As the Irish prepare to take the field in Las Vegas on Saturday, their primary focus will be earning a much-needed statement win over BYU. However, the annual Shamrock Series game presents a unique opportunity for Notre Dame to showcase their brand to fans and recruits who may not have otherwise had the opportunity to see the Irish play close to home.
“There are certain parts of the country that Notre Dame doesn’t have the opportunity to play,” Kyle Kelly, a Notre Dame recruiting insider with Rivals, said in an interview with The Observer. “With the Shamrock Series, that gives Notre Dame the opportunity to pick certain spots within the country that they don’t really have much of a presence…going there gives them the ability to showcase the program (and) the team.”
Several of Notre Dame’s commits from the west coast will be in attendance this weekend, including four-star tight end Cooper Flanagan, four-star wide receiver Rico Flores, Jr. and four-star running back Jayden Limar, according to Kelly.
While Notre Dame is certainly a national brand, the recent success of west coast schools such as USC and UCLA means that the Irish are facing increased competition in that area of the country.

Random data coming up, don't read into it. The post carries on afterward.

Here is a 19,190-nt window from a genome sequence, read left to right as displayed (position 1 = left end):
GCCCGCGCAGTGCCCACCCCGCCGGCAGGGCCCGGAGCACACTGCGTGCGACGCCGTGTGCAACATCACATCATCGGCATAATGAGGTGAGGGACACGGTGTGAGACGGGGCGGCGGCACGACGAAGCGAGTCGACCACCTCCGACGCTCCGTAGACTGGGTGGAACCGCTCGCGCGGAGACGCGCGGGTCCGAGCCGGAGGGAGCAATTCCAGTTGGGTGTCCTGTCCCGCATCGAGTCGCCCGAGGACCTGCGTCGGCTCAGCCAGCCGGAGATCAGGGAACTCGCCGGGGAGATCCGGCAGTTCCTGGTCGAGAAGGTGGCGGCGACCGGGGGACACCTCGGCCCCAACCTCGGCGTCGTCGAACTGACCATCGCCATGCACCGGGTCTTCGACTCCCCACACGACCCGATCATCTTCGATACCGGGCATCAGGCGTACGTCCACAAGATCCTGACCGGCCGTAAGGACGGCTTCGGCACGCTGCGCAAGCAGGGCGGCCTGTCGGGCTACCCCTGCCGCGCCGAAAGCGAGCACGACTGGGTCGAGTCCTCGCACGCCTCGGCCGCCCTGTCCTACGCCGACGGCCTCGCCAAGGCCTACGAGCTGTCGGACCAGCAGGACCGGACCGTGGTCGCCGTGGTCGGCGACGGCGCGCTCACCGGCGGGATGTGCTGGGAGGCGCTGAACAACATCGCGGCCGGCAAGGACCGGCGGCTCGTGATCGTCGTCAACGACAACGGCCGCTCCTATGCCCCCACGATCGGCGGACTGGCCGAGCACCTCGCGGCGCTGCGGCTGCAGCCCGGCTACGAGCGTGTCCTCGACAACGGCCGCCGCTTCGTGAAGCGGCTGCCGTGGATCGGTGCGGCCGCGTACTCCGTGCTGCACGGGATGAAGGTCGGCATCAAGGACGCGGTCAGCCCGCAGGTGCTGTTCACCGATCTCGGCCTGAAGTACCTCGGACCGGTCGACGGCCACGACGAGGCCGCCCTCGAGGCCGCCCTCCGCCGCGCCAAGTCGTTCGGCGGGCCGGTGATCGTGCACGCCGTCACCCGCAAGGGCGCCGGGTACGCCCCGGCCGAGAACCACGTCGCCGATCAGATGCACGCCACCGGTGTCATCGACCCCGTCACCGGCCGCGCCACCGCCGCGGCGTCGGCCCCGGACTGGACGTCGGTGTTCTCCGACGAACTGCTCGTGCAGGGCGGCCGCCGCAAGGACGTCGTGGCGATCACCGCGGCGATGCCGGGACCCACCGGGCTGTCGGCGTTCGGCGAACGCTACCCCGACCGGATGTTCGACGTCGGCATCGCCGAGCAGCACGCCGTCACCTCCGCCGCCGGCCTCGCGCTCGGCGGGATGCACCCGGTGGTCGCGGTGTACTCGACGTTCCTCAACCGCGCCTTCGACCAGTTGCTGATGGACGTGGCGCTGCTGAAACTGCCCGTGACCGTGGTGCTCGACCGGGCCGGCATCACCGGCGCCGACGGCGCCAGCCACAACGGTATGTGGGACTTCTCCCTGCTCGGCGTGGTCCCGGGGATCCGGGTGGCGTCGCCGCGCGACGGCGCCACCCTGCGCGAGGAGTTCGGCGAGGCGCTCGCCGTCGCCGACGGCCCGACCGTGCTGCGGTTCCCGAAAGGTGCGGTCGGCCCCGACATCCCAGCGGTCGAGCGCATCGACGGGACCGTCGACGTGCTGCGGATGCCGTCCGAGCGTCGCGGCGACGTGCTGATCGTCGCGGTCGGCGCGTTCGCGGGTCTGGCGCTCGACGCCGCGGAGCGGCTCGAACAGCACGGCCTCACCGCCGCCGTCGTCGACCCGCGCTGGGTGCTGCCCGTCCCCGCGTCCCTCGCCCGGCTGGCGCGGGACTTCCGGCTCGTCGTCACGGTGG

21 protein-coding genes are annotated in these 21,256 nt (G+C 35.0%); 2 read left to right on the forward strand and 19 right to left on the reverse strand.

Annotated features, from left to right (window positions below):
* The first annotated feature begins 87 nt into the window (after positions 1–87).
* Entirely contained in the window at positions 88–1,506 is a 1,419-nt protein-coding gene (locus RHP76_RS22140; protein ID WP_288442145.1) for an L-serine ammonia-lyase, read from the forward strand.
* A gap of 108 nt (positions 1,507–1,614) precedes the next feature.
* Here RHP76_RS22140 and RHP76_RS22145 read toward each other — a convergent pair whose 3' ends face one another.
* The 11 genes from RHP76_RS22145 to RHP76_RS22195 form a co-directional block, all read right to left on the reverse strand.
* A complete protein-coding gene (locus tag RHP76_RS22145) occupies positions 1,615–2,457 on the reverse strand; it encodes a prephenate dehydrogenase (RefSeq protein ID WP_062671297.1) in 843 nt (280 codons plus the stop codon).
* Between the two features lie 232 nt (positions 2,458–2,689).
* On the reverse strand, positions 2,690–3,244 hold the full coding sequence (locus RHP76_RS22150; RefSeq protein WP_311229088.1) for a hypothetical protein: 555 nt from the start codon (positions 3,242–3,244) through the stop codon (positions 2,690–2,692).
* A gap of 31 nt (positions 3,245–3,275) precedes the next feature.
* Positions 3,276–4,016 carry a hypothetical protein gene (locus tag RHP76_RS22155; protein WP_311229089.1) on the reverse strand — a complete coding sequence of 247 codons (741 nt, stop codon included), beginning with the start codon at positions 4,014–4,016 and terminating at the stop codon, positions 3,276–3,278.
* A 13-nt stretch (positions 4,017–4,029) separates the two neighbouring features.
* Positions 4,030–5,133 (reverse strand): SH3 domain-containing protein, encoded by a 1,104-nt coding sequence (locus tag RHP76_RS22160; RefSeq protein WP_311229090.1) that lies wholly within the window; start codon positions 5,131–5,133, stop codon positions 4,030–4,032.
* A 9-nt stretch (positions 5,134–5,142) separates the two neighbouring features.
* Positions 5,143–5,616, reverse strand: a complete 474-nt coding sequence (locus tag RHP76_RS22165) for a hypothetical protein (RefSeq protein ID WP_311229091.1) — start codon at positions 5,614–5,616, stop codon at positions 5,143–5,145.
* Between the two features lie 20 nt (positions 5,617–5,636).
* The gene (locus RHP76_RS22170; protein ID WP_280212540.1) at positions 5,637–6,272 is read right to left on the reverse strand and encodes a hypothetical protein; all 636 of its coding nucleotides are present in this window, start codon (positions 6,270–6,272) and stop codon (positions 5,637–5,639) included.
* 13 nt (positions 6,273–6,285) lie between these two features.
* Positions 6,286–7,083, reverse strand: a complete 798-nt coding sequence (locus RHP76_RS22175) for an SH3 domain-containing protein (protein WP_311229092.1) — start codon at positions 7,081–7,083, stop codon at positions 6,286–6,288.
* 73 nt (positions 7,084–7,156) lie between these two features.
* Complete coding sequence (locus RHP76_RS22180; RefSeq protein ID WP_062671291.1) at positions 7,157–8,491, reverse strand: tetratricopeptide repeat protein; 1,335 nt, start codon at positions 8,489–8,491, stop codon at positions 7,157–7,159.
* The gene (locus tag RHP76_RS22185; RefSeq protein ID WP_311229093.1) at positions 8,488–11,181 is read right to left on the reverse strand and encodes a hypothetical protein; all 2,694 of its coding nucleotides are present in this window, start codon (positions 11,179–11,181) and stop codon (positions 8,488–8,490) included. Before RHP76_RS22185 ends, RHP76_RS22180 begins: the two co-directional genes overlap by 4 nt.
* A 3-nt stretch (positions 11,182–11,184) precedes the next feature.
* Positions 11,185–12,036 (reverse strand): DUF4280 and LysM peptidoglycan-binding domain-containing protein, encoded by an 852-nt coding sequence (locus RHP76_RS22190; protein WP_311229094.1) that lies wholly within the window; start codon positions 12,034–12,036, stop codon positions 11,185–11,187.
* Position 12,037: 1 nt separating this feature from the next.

“USC is the hot team right now, Lincoln Riley a brand new coach,” said Kelly. “UCLA has been doing well this year, and now Notre Dame is like, alright well, we’re going to go out on the west coast and get in front of people to get our own exposure.”
This weekend’s game will be played in the state-of-the-art Allegiant Stadium, home of the NFL’s Raiders, which also presents an opportunity for the Irish. “Notre Dame can use this as a selling point, that hey, for our Shamrock Series game, we’re going to play in an NFL stadium,” Kelly said. The Irish will play in an NFL stadium at least once more this year when they visit Navy in Baltimore.
While the location and venue certainly do provide unique opportunities for the Irish to showcase their brand, perhaps more importantly, the Irish can prove this weekend that their season is firmly headed in the right direction.
“I think there was a lot of worry and skepticism when Notre Dame lost week two against Marshall,” Kelly said. “That caused us to check in with commits, see what their stances were, and now that some of these guys, these highly rated prospects, that are also getting courted from other schools, now we get to bring them in person, to an NFL stadium, in Las Vegas, in primetime.”
The slow start to the season did not dampen the momentum the Irish had built in recruiting over the summer. The only recruit to de-commit since that Marshall loss is Elijah Paige, a 4-star offensive tackle. While Kelly says that he is uncertain as to why Paige de-committed, a factor could be that he wanted to play closer to home. Paige, who is from Phoenix, committed to USC earlier this week.